Monday, April 25, 2011
Ron Smith: Afghanistan: prisoners and tortureLabels: Afghanistan, prisoners, Ron Smith, SAS, torture
It is, of course, indisputable that we have such obligations and that we have a duty to make good-faith efforts to ensure that prisoners held by any of the allied parties are treated humanely. That would apply whether or not we had been involved in the taking of such prisoners, although in this latter case we might be said to have more particular legal obligations (from the Geneva Conventions). The crucial question is, what should we do if we think, despite our efforts there is still a chance that captives will be ill-treated? There are several possibilities here. In the first place we could attempt to evade our legal obligations by simply ‘not taking prisoners’. This would mean that we should always need to have available persons who could ‘take’ prisoners for us. Or it could mean that we simply would not accept offers of surrender, or we would immediately release persons who have been captured. Both of these latter practices would follow if we were not able (or prepared) to hold them ourselves. The second of these (refusing quarter) is contrary to the Geneva Conventions and the last may be simply foolish in the circumstances. There are examples, from other conflicts, of prisoners who could not be held, being released on the condition that they play no further part in present hostilities but it can hardly be supposed that it could work in Afghanistan.
That leaves us with the technical version of ‘not taking prisoners’ (somebody else is always there to ‘take’ them), which seems to be the official position of both the present and previous New Zealand Governments. As the Metro article illustrates, this is a difficult line to defend, as well as being easy to see as avoidance of responsibility.
However, Mr Stephenson seems to have in mind a different conclusion that might be drawn from all this, and that is, because New Zealand cannot assure itself in the matter of the treatment of captives, it ought to withdraw from the Afghan conflict altogether. Indeed, I suspect that this is the point of the whole investigation and the subsequent article, and not supposed ill-treatment of captives, as such.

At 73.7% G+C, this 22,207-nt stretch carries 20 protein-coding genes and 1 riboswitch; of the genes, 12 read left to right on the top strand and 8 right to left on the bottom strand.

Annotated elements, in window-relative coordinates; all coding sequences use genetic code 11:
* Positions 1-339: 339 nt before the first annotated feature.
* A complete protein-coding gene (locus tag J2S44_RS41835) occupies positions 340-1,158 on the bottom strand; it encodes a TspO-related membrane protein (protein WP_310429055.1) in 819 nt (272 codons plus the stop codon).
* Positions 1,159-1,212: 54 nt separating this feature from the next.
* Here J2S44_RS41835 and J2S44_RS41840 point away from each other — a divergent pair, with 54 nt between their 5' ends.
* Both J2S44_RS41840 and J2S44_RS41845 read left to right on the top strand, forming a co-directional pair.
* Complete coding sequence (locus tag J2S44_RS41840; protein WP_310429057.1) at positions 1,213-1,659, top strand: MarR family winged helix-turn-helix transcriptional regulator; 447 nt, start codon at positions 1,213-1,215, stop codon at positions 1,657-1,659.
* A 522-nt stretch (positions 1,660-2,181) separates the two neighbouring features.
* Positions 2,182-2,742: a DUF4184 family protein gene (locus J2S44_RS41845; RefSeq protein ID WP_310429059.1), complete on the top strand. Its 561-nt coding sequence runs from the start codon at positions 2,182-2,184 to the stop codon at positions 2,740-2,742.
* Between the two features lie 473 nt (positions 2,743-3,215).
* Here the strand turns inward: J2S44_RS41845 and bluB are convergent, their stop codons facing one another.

Mr Stevenson reports a visit to the Crisis Response Unit (CRU) in Kabul and an interview there with its commander (‘Colonel M*’). The CRU is part of the Afghan Government’s security apparatus. In the course of this interview, ‘Colonel M*’, confirms that the SAS was, ‘“very, very involved” in detaining suspected insurgents’. Thus, the deception is exposed! What Mr Stephenson does not apparently do, is ask the colonel about the treatment of his prisoners, or ask if he can see how they are housed. This is astonishing if the point of the article is concern about continuing human rights abuses in Afghanistan, and it tells us that his purpose is elsewhere.
The Metro article also traverses last year’s story about a raid on a warehouse in Kabul in which a couple of security guards were killed (apparently by SAS troops). Again, the focus is on ‘captives’. In this case, persons in the warehouse were said to have been held until Afghan authorities arrived, when they were released. And, the point of this? Well, it shows that SAS soldiers do take prisoners, albeit, in this case, prisoners that are released unharmed. Taken at face value, it also shows the difficulty of maintaining the fiction that the SAS do not take prisoners.
This, I think, is the problem. We should accept that SAS soldiers take prisoners and, it being impracticable to set up a separate New Zealand facility, and accepting that the Afghan Government is the territorial authority, we should accept that such prisoners are handed over. The Afghan Government has bound itself, as we have, to the relevant international law and we should press them continually regarding its observance of it. I am taking it that the alternative possibility that I suggested in my earlier blog (transfer to Guantanamo Bay) is not viable under the present US administration.
The bottom line is that we have a substantial security interest in preventing the Taliban from returning to power in Afghanistan. In this we must cooperate with our other allies and, particularly, with the Afghan Government. We may not be happy with the way they treat prisoners, just as we will have substantial reservations about the way they treat women and girls and about the extent of official corruption in the country. We should continue to raise these things with the appropriate authorities but they do not alter the ‘bottom line’.
at 10:58 AM